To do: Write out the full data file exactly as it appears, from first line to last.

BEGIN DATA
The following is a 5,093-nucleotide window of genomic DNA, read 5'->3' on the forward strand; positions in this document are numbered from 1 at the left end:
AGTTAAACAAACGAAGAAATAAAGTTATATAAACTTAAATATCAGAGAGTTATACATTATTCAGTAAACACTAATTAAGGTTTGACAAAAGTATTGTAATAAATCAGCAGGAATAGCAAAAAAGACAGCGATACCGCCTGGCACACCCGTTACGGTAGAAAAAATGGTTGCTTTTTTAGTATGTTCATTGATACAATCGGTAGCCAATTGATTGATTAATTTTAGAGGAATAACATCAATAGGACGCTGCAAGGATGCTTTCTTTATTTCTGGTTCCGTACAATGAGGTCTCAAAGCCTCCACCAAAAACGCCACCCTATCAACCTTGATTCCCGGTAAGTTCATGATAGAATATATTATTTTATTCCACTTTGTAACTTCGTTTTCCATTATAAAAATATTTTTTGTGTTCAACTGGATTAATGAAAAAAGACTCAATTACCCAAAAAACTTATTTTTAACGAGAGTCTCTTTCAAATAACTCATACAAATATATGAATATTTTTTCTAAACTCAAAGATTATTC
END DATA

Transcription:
The following is a 5,093-nucleotide window of genomic DNA, read 5'->3' on the forward strand; positions in this document are numbered from 1 at the left end:
AGTTAAACAAACGAAGAAATAAAGTTATATAAACTTAAATATCAGAGAGTTATACATTATTCAGTAAACACTAATTAAGGTTTGACAAAAGTATTGTAATAAATCAGCAGGAATAGCAAAAAAGACAGCGATACCGCCTGGCACACCCGTTACGGTAGAAAAAATGGTTGCTTTTTTAGTATGTTCATTGATACAATCGGTAGCCAATTGATTGATTAATTTTAGAGGAATAACATCAATAGGACGCTGCAAGGATGCTTTCTTTATTTCTGGTTCCGTACAATGAGGTCTCAAAGCCTCCACCAAAAACGCCACCCTATCAACCTTGATTCCCGGTAAGTTCATGATAGAATATATTATTTTATTCCACTTTGTAACTTCGTTTTCCATTATAAAAATATTTTTTGTGTTCAACTGGATTAATGAAAAAAGACTCAATTACCCAAAAAACTTATTTTTAACGAGAGTCTCTTTCAAATAACTCATACAAATATATGAATATTTTTTCTAAACTCAAAGATTATTC